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The “Stolen” Rafale File Implicitly Points To The Country’s Democracy In Danger

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Modi government claimed before the Supreme Court that the Rafale file has been ‘stolen’. Image via Getty

I have been writing in my previous articles on the Rafale deal that the Modi government hasn’t seen the last of what has torpedoed its strategies for 2019 elections. Manipulated words in a sealed envelope supposedly having sensitive information about the deal, a redacted CAG report, stoutly refusing a JPC probe, booting out Alok Verma from CBI to sabotage an investigation into the deal, the government has been running from pillar to post to get rid of the stigma the deal has created. But it finds itself having to answer more questions in an open court.

I was shocked beyond words when the AG stated in court that the Rafale deal file with the Ministry of Defense (MoD) has been stolen. I fervently hope the AG and the government knows the implications of what they have said. There is a sea of difference between the words “missing” and “stolen”. Missing file implies the file has been lost and they are not able to find it – but stolen implies the government is aware that file has been taken away. So how does the government know the file has been taken away? What proof does it have that the file was stolen? Did anyone break into the MoD’s office? MoD is not a vegetable market where random people can walk in and out. Did they find out through CCTV visuals? The visitors log register?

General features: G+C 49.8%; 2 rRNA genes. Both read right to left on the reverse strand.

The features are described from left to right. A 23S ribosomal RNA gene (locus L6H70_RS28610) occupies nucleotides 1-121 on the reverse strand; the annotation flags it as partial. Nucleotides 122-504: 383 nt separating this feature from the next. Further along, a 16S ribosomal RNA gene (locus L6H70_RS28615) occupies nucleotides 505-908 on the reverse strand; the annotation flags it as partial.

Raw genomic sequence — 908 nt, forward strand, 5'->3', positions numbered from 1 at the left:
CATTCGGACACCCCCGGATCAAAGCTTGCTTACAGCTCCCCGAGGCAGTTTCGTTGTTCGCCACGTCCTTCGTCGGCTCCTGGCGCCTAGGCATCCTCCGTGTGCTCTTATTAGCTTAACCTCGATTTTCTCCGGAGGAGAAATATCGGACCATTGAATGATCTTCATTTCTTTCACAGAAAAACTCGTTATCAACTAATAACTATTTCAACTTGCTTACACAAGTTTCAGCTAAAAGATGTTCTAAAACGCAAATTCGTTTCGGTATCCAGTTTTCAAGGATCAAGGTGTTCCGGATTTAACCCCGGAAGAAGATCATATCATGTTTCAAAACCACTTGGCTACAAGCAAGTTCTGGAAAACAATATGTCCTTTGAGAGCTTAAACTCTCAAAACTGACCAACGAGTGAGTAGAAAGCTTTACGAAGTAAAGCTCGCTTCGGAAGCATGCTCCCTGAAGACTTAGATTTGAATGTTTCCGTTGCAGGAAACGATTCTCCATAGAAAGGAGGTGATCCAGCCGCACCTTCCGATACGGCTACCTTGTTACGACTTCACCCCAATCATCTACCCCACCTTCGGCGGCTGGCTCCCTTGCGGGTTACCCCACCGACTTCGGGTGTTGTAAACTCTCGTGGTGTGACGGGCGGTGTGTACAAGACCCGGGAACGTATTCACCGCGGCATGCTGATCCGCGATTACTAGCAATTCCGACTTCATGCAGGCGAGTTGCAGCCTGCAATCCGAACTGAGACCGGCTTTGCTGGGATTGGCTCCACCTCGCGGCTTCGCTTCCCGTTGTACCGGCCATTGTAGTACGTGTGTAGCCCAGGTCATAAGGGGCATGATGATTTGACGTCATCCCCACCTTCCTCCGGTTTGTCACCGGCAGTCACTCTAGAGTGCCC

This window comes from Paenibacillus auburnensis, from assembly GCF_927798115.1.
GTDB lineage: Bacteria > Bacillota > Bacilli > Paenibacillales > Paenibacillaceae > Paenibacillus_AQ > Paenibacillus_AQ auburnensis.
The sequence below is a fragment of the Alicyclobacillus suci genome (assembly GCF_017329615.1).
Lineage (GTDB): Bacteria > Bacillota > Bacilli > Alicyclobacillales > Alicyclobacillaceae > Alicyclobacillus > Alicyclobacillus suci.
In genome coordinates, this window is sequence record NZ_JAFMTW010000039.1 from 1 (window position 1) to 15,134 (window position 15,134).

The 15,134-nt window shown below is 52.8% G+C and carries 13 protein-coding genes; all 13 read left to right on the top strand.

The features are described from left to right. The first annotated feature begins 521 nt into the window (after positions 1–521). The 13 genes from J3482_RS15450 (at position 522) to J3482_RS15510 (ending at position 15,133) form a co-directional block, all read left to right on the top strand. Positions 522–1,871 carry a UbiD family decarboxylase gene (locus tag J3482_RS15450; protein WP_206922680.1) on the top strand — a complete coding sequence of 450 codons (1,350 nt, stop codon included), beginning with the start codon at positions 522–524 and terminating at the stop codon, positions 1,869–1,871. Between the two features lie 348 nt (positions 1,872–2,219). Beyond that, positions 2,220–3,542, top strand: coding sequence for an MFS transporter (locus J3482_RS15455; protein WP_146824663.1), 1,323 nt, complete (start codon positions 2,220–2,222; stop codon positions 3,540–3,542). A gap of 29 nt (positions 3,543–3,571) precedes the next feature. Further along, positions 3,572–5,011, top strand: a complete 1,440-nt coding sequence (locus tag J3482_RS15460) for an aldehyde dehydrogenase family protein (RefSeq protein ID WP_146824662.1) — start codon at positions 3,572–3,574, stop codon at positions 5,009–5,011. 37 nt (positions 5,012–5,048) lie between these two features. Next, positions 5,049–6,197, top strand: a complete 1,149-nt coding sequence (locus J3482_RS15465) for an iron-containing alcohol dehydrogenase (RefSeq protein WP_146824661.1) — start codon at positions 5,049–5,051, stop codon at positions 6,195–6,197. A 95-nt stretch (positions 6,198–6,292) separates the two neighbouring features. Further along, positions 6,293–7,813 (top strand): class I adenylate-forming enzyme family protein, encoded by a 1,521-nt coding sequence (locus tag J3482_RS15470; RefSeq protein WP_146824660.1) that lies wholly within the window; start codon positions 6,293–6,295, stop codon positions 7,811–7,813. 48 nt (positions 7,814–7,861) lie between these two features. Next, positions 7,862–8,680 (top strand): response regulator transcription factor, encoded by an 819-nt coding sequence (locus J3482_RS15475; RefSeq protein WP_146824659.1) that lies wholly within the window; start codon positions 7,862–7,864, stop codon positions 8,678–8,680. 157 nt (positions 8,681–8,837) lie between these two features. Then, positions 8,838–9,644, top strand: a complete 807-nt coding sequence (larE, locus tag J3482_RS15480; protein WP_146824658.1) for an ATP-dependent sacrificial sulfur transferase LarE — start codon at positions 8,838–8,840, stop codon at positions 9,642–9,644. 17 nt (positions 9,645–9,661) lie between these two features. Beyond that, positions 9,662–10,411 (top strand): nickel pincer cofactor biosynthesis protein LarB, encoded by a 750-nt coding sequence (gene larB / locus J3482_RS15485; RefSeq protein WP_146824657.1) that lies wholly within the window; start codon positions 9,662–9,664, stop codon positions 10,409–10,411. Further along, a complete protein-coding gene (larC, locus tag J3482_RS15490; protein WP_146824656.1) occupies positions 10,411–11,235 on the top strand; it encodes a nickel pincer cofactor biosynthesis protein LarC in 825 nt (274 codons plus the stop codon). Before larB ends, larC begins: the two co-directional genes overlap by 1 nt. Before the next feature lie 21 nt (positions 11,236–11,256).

Offices of high importance have biometric login and logout for employees and visitors. Moreover they will be frisked during entry and exit every day to ensure that they do not carry any non-office items in and out. Now the government has put itself in a position where it has to prove that the file has been stolen. Moreover, what does the law say about how to proceed with theft? Register an FIR and start formal investigation. Since when has the file been missing? Where are the FIR and investigation details? Which investigating body has been given the responsibility to find and retrieve the file since the file contains details pertaining to national security? Is there a crime scene? What information has the crime scene investigation team found? The government and the AG can be easily cornered with these and more questions.